“Only more energy.” Solomon smiled, a wide and dazzling thing as he retrieved a pointer from beside the podium. Jonah had taken a seat at the front, next to the quiet christian girl.
“Indeed, so. Our man thinks a thought. Then he decides he wishes this thought recorded and expressed, thus, media, the written word, this.” He announced, holding up a small pen drive.
“However, there are many, many steps involved, all requiring energy, between the moment of thought, and the act of recording it, in all modern, mainstream media.”
Jonah watched his old friend as he led the class through a long, winding tale regarding the various spiritual leanngs of amazon tribes and their belief in the power of totems and crystals. The old boy’s favourite subject. Jonah couldnt surpress a grin as Solomon’s infectious energy moved among the class, not quite reaching all, but reaching enough. This lot would pass.
“So we can arrive at the conclusion, that it may be possible one day, to move that awesomely complex construct of energy that is the human consciousness, or soul, into another physical medium.” He eyed certain students.
“This, I know, is a delicate notion, and a line of science humanity should pursue only with great care. Now, I shan’t bore you any longer, go out there and soak up the sun, peace and blessing to you all.” He finished, aware that his last comment might just have inflamed a few of the more zealous attendants to his lecture. As students filed out, murmuring in quiet, serious conversation or looking deeply troubled, Jonah slipped trough the snaking procession and shook his friend’s hand.
“How is Daniel?” Asked Solomon. Jonah smiled, shaking his head disparagingly.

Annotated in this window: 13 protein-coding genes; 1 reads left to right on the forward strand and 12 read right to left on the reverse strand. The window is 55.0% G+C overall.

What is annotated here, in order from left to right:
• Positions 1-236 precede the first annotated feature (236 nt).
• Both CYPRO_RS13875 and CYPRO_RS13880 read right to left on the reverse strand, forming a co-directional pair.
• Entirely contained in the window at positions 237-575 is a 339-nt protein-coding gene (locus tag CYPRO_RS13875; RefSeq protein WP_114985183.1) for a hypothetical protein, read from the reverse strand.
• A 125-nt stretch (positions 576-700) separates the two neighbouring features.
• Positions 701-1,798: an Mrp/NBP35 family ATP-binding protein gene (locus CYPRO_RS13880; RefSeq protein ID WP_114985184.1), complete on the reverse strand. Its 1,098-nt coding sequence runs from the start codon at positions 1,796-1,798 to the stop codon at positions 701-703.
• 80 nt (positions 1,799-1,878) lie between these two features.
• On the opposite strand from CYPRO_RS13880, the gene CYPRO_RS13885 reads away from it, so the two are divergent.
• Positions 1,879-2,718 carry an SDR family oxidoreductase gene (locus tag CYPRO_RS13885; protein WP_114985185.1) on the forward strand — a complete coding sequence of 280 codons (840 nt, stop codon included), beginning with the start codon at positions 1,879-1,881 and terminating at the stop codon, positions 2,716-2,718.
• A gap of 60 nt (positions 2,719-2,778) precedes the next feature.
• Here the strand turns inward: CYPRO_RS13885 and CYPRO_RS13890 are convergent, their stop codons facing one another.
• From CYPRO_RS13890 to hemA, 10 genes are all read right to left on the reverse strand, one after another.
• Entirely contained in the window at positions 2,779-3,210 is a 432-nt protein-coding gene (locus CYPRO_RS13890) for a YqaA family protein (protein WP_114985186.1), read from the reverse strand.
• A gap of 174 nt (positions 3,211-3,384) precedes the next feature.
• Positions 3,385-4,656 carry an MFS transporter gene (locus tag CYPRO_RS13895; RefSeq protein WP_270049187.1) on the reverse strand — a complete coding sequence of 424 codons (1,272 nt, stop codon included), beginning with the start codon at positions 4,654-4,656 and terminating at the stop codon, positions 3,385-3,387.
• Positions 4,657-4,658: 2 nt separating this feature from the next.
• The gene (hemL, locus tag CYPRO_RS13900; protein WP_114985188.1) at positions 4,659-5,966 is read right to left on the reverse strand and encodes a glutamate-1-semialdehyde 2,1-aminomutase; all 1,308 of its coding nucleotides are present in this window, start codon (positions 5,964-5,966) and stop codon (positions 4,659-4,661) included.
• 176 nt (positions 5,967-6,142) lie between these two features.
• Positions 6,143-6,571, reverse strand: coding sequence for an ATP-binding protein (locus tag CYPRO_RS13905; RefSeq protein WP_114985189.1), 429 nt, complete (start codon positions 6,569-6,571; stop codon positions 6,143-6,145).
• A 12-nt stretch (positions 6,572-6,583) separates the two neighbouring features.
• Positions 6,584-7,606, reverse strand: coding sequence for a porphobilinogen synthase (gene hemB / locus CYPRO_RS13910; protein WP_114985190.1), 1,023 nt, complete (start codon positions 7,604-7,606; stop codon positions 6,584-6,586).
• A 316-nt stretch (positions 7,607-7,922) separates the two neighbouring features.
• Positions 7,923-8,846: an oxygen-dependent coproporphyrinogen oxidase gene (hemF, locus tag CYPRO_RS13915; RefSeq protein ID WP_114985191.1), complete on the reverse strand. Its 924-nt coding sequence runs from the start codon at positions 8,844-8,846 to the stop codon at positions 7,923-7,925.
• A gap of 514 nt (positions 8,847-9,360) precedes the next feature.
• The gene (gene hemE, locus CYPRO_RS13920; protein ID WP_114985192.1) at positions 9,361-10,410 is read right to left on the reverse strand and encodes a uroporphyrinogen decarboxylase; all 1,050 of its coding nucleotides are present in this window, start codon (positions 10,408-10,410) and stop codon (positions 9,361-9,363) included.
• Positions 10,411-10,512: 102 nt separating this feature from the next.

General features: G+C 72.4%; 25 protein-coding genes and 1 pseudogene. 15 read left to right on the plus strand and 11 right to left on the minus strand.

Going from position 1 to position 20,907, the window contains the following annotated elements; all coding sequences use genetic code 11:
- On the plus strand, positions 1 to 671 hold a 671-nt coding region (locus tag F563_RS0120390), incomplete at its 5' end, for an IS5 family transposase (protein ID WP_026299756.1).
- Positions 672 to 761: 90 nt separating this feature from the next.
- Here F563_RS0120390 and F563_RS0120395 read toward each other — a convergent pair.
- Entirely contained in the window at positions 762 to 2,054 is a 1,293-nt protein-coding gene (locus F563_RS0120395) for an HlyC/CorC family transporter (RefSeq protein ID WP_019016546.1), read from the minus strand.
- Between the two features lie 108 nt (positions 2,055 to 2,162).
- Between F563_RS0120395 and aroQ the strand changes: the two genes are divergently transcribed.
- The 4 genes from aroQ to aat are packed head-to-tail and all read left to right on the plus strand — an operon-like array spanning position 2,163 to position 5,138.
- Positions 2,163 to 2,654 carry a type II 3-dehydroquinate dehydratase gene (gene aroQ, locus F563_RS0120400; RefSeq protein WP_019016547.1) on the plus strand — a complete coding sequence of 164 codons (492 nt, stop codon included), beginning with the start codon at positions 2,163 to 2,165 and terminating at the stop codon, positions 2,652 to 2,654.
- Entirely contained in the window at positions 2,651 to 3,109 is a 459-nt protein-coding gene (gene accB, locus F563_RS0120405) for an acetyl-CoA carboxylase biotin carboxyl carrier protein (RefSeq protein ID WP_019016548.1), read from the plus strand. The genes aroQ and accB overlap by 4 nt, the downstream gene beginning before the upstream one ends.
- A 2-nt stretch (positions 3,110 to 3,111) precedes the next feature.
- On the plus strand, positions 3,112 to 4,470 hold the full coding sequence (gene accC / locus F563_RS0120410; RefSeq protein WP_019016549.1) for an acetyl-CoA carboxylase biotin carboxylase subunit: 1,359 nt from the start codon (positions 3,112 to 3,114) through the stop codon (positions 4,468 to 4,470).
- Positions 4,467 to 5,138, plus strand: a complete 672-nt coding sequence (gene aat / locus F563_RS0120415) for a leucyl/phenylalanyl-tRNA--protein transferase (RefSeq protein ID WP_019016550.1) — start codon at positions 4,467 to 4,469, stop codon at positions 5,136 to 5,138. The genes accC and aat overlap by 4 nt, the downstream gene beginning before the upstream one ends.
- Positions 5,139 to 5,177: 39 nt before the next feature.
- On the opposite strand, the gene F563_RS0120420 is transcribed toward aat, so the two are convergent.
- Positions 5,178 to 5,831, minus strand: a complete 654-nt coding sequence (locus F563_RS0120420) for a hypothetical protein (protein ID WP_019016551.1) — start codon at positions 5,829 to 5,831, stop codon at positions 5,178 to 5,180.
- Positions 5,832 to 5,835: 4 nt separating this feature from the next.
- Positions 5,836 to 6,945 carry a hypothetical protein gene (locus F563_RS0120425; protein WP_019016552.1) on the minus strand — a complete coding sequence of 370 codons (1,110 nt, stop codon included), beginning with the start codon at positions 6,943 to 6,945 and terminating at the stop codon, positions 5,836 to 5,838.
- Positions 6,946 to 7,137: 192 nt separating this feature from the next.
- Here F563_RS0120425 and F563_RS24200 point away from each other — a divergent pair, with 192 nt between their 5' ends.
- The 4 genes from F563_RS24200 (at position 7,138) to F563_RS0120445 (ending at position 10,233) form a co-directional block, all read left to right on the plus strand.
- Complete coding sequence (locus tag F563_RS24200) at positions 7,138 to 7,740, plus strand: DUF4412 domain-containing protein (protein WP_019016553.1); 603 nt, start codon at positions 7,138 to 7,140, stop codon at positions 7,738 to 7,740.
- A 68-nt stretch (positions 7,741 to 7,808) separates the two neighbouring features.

“Careful old friend, confidentiality is the word these days. But he’s well, nothing that won’t clear up in, oh, three to seven days.” Solomon grinned back and began putting away the lecture things in his slow-seeming methodical fashion. Solomon’s mind didn’t move on prosiac matters on most occasions, but even Jonah could see some trouble, quite real, beneath his lofty daydreams. Such are the mental defences of the academic.
“It is not just for him you worry?” Enquired Jonah, simply. The room echoed slightly to his words now though, lending them a ring of command. He knew though, in his heart, what the trouble was. Angelique.
“You know, old friend.” Solomon sighed as he raised the screen and flicked off the main lights, leaving only only the pale white striplights, glowing in the floor, health and safety harmoniously worked into the design of the building itself.
At the college gates they parted, the mighty figure of Solomon stooping to his shorter, slighter friend. With a final wave they headed their seperate ways, Jonah to his motorbike, Solomon to his own car, a hyrid engine Ford Fusion in excellent condition, the blue model with white stripes. The bleep as it opened felt like a death knell. The roar as it started, the sound of oblivion and as he pulled out of the car park and hit the main road, Solomon sighed and prepared for battle with the worst enemy a man can have. His wife.
I hope you enjoyed this first chapter of Immaculate. More will follow in the coming weeks, and the strange knowledge of Solomon and Jonah will take them to surprising places, into the very maw of a metaphorical whale that will alter their lives forever.